9. Isolation and characterization of mesenchymal stem cells derived from dental pulp and follicle tissue of human third molar tooth

    Directory of Open Access Journals (Sweden)

    Yadegary Z

    2011-04-01

    Full Text Available "nBackground and Aims: In the last decade, several studies have reported the isolation of stem cell population from different dental sources, while their mesenchymal nature is still controversial. The aim of this study was to isolate stem cells from mature human dental pulp and follicle and to determine their mesenchymal nature before differentiation based on the ISCT (International Society for Cellular Therapy criteria."nMaterials and Methods: In this experimental study, intact human third molars extracted due to prophylactic or orthodontic reasons were collected from patients aged 18-25. After tooth extraction, dental pulp and follicle were stored at 4°C in RPMI 1640 medium containing antibiotics. Dental pulp and follicle were prepared in a sterile condition and digested using an enzyme solution containing 4mg/ml collagenase I and dispase (ratio: 1:1. The cells were then cultivated in α-MEM medium. Passage-3 cells were analyzed by flow cytometry for the expression of CD34, CD45, CD 73, CD90 and CD105 surface markers."nResults: Dental pulp and follicle were observed to grow in colony forming units, mainly composed of a fibroblast-like cell population. Flow cytometry results showed that dental pulp and follicle are highly positive for CD73, CD90 and CD105 (mesenchymal stem cell markers and are negative for hematopoietic markers such as CD34 and CD 45."nConclusion: In this study we were able to successfully confirm that dental pulp and follicle stem cells isolated from permanent third molars have a mesenchymal nature before differentiation. Therefore, these two sources can be considered as an easy accessible source of mesenchymal stem cells for stem cell research and tissue engineering.

  10. Comparative evaluation of the vertical fracture resistance of endodontically treated roots filled with Gutta-percha and Resilon: a meta-analysis of in vitro studies.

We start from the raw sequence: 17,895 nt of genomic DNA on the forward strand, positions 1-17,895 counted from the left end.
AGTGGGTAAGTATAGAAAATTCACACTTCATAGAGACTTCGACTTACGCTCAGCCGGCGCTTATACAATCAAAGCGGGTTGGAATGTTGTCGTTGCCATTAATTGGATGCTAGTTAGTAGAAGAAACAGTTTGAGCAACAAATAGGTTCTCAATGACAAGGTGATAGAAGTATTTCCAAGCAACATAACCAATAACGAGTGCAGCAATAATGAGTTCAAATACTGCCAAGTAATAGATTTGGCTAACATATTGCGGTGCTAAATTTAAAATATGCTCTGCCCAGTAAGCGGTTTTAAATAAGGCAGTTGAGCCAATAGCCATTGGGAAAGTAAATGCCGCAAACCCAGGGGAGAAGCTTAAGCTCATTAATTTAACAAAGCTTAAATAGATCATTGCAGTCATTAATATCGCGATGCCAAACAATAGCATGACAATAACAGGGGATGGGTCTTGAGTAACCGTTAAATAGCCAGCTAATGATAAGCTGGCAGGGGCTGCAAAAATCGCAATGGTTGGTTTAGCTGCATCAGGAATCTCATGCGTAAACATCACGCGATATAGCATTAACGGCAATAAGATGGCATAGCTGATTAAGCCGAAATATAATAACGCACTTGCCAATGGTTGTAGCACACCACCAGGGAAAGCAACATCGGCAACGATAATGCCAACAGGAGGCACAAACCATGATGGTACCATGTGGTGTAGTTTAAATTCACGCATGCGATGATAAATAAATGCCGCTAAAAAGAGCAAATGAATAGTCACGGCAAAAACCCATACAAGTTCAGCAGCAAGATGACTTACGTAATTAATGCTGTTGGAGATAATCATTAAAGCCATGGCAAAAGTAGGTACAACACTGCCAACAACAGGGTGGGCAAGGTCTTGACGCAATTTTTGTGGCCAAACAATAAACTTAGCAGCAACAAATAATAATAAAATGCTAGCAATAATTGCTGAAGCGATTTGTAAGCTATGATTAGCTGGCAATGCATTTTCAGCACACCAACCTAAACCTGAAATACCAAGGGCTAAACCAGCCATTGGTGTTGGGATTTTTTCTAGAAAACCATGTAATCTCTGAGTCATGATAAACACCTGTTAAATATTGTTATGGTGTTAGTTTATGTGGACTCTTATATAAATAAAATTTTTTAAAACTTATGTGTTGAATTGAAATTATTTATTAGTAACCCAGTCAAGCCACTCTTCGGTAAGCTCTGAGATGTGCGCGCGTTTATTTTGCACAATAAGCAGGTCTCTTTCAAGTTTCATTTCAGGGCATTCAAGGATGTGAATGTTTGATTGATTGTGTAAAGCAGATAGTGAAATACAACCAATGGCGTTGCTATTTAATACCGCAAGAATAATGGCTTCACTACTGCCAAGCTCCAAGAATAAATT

Science.gov (United States)

    Tan, Minmin; Chai, Zhaowu; Sun, Chengjun; Hu, Bo; Gao, Xiang; Chen, Yunjia; Song, Jinlin

    2018-06-13

    Teeth treated endodontically are more susceptible to vertical root fracture (VRF). Some studies have suggested that obturating the root canals with Gutta-percha or Resilon can reinforce endodontically treated teeth, but a few others have presented conflicting results. These inconsistent results cannot guide clinicians in determining clinical approaches. The objective of this meta-analysis is to evaluate and compare the vertical fracture resistance of endodontically treated root canals obturated with Gutta-percha/AH plus and the Resilon system. Comprehensive literature searches were performed in the PubMed, Cochrane Library, ScienceDirect, Web of Science and Embase databases. The titles and abstracts of all of the retrieved articles were independently assessed by two authors according to predefined selection criteria. Data in the included articles were independently extracted. Statistical analyses were conducted using Review Manager 5.3 and Stata 12.0 software. The pooled standardized mean differences (SMDs) with 95% confidence intervals (CIs) were calculated for the outcome indicators. The level of statistical significance was set at p < 0.05. The Cochran Q test (I 2 test) was used to test for heterogeneity among studies. Fourteen randomized controlled in vitro trials were included in the meta-analysis. The results demonstrated that the vertical root fracture resistance of unprepared and unfilled roots was significantly higher than that of roots obturated with Gutta-percha/AH plus (SMD = - 0.69, 95% CI = - 1.34 to - 0.04, p = 0.04) or the Resilon system (SMD = - 0.54, 95% CI = - 1.07 to - 0.00, p = 0.05). The differences in fracture resistance between the roots filled with Gutta-percha/AH plus and the prepared unfilled root canals was not significant (SMD = 0.59, 95% CI = - 0.02 to 1.21, p = 0.06). Roots obturated with Resilon had higher fracture resistance than instrumented unfilled roots (SMD = 0.83, 95

  11. Crystallite arrangement of hydroxyapatite microcrystals in human tooth cementum as revealed by electron paramagnetic resonance (EPR)

    International Nuclear Information System (INIS)

    Skaleric, U.; Gaspirc, B.; Cevc, P.; Schara, M.

    1998-01-01